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I was looking through the process table and this process, /bin/sleep infinity, was there. It's started by /lib/systemd/systemd --user.

If I kill the sleep, my current session is stopped and I get booted off the system.

What is this supposed to be doing?

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  • How did you log on to this session? sleep is a common practice to keep containerized applications running; are you working in a container environment? – berndbausch Apr 7 at 7:46
  • I doubt it was "started by /lib/systemd/systemd --user". That process is probably the "reaper" process for your systemd user session, so any process in that session whose parent dies becomes a child of it. – muru Apr 7 at 7:53
  • No the ppid is systemd --user. How is sleep meant to keep containerized applications running? Or do you mean it is meant as a keep-alive mechanism for a containerized process? Be that as it may, kill the sleep process kills the X session, which is a little strange. – placid chat Apr 7 at 8:15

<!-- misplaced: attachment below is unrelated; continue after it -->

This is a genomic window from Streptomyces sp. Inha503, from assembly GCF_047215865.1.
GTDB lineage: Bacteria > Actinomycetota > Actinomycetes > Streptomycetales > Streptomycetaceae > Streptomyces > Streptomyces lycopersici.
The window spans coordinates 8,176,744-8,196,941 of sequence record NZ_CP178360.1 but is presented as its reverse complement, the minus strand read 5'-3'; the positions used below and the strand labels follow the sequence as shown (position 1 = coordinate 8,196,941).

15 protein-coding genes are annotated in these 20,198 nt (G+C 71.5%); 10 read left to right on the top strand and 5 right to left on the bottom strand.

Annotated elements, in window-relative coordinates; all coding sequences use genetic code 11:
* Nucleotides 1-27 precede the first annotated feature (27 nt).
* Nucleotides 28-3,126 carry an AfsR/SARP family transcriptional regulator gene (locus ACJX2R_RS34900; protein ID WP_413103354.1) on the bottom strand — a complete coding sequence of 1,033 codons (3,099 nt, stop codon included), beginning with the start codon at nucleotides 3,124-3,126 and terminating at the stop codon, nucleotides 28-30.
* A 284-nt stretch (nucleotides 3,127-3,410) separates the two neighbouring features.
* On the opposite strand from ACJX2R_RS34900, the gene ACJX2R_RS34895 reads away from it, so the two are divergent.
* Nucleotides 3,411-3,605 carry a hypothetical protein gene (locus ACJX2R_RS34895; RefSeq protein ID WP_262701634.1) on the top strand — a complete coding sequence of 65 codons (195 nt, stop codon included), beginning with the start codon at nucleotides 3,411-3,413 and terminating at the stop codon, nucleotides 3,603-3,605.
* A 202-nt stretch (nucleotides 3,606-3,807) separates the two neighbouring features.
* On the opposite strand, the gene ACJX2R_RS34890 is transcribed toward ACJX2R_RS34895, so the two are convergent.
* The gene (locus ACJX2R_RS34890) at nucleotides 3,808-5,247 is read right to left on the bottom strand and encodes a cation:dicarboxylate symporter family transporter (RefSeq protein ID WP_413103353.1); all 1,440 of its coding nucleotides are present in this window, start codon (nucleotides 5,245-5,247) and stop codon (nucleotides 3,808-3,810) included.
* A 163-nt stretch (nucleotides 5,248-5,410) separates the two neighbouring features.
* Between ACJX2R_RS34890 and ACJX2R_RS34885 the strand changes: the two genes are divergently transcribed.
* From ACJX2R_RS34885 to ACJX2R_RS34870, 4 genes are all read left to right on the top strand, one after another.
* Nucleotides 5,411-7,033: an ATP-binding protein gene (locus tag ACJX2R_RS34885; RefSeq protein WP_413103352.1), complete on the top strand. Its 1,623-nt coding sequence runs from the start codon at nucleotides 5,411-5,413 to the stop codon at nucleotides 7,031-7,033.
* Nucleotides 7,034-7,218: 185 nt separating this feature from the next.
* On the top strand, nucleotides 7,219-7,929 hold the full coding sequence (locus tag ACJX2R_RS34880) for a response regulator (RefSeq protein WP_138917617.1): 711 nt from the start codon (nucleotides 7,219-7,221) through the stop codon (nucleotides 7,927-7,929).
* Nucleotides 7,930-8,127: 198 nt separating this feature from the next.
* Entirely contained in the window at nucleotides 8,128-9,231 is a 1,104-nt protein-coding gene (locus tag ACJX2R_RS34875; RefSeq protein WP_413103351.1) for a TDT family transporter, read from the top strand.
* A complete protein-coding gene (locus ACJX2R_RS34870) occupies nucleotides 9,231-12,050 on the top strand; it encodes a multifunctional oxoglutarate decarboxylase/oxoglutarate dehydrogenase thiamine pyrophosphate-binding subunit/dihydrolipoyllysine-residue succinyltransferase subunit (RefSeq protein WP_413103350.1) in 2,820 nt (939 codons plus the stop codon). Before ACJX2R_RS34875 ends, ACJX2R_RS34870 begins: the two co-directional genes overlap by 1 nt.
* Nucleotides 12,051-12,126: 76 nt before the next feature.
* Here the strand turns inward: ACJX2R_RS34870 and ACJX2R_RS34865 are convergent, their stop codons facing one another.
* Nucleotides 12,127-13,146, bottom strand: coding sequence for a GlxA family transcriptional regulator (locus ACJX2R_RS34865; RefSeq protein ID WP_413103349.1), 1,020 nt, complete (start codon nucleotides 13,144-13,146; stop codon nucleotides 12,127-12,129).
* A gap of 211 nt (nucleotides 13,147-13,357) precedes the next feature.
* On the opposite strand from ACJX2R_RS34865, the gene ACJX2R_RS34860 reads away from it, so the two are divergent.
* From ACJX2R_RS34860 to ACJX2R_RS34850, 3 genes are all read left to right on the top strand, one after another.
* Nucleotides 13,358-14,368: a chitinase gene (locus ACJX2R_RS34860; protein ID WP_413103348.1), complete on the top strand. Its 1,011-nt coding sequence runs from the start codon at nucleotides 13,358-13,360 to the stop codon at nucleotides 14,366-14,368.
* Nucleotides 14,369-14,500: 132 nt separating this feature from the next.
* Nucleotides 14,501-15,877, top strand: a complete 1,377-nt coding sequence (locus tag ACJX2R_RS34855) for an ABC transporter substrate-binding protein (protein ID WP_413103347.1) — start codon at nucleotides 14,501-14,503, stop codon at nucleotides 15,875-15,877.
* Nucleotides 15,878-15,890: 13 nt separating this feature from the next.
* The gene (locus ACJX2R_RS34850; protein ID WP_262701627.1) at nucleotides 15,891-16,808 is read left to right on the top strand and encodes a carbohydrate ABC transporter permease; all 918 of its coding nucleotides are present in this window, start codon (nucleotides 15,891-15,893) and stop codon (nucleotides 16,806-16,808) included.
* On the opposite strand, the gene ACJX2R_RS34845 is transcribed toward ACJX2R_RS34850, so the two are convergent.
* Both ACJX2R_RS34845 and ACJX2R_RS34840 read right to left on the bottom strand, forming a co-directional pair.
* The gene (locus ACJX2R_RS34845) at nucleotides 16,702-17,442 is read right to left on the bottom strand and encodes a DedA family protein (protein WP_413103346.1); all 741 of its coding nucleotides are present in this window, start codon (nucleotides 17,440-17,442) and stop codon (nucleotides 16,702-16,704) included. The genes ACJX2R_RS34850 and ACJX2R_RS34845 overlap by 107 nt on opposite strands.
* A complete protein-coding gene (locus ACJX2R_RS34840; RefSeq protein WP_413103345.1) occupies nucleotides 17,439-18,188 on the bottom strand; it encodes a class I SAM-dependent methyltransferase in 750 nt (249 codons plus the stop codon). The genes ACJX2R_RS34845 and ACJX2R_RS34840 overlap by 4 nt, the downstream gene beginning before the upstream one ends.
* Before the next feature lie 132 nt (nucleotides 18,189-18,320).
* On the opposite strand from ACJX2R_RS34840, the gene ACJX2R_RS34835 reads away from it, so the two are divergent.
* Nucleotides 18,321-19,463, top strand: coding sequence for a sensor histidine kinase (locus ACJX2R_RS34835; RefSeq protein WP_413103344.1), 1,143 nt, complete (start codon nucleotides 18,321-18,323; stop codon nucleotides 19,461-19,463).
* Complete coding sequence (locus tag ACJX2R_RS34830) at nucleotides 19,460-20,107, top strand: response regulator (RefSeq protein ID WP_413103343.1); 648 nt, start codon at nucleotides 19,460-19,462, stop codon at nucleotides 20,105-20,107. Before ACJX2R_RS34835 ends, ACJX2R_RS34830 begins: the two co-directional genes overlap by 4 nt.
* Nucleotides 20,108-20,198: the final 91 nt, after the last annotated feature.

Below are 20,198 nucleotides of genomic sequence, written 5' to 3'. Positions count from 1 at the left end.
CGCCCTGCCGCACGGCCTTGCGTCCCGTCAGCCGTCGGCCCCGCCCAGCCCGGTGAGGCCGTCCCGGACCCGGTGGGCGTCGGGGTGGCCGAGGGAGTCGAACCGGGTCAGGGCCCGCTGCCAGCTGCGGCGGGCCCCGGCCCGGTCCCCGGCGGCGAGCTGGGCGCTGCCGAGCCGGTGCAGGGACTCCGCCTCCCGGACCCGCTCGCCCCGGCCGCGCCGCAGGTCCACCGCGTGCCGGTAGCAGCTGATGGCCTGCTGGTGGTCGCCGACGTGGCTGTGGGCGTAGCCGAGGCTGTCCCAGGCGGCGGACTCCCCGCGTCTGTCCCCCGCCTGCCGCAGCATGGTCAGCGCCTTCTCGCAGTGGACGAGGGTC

• @placidchat ppid being systemd --user doesn't mean that process created it. – muru Apr 7 at 9:02
  • yes you are right. But why is this sleep process started though. It is </usr/bin/sleep infinity>. If anyone is using systemd, this should also appear. – placid chat Apr 7 at 9:12
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I had a quick grep through /usr/lib/systemd/user and it turns out there's a service called session-monitor.service with an execstart of /bin/sleep infinity. In the description it says that this:

Stops autojack which starts Studio audio in the same way the session ended as well as providing a back end for studio-controls for changing various settings.

which seems strange since sleep doesn't do anything except sleep. The execStopPost of session-monitor.service is ExecStopPost=/bin/systemctl --user start systemd-exit.service, which explains why killing this process gets the user kicked off the system.

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